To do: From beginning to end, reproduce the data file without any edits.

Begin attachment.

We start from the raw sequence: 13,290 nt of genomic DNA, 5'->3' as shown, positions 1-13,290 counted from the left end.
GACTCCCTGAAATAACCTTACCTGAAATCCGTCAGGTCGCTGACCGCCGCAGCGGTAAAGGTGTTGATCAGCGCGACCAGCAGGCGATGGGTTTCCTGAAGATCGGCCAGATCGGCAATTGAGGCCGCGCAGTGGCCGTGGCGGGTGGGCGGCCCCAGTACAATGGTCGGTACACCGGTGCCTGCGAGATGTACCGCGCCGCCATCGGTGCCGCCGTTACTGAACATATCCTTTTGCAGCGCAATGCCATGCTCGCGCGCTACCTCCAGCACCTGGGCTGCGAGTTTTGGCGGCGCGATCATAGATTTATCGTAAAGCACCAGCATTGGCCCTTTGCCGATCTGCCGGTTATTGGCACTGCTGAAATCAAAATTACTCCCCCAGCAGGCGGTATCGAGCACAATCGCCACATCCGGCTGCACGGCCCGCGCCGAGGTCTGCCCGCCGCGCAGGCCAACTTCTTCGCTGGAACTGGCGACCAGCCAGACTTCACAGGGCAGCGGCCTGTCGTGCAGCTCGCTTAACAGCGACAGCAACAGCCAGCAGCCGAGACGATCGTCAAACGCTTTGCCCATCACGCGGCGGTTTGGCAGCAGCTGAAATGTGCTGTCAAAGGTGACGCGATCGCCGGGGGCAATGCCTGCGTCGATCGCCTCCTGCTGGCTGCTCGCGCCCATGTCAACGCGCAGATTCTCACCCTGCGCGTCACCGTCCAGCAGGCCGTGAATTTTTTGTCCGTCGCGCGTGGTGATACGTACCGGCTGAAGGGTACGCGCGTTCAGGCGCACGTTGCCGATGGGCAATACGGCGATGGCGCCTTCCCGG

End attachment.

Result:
We start from the raw sequence: 13,290 nt of genomic DNA, 5'->3' as shown, positions 1-13,290 counted from the left end.
GACTCCCTGAAATAACCTTACCTGAAATCCGTCAGGTCGCTGACCGCCGCAGCGGTAAAGGTGTTGATCAGCGCGACCAGCAGGCGATGGGTTTCCTGAAGATCGGCCAGATCGGCAATTGAGGCCGCGCAGTGGCCGTGGCGGGTGGGCGGCCCCAGTACAATGGTCGGTACACCGGTGCCTGCGAGATGTACCGCGCCGCCATCGGTGCCGCCGTTACTGAACATATCCTTTTGCAGCGCAATGCCATGCTCGCGCGCTACCTCCAGCACCTGGGCTGCGAGTTTTGGCGGCGCGATCATAGATTTATCGTAAAGCACCAGCATTGGCCCTTTGCCGATCTGCCGGTTATTGGCACTGCTGAAATCAAAATTACTCCCCCAGCAGGCGGTATCGAGCACAATCGCCACATCCGGCTGCACGGCCCGCGCCGAGGTCTGCCCGCCGCGCAGGCCAACTTCTTCGCTGGAACTGGCGACCAGCCAGACTTCACAGGGCAGCGGCCTGTCGTGCAGCTCGCTTAACAGCGACAGCAACAGCCAGCAGCCGAGACGATCGTCAAACGCTTTGCCCATCACGCGGCGGTTTGGCAGCAGCTGAAATGTGCTGTCAAAGGTGACGCGATCGCCGGGGGCAATGCCTGCGTCGATCGCCTCCTGCTGGCTGCTCGCGCCCATGTCAACGCGCAGATTCTCACCCTGCGCGTCACCGTCCAGCAGGCCGTGAATTTTTTGTCCGTCGCGCGTGGTGATACGTACCGGCTGAAGGGTACGCGCGTTCAGGCGCACGTTGCCGATGGGCAATACGGCGATGGCGCCTTCCCGG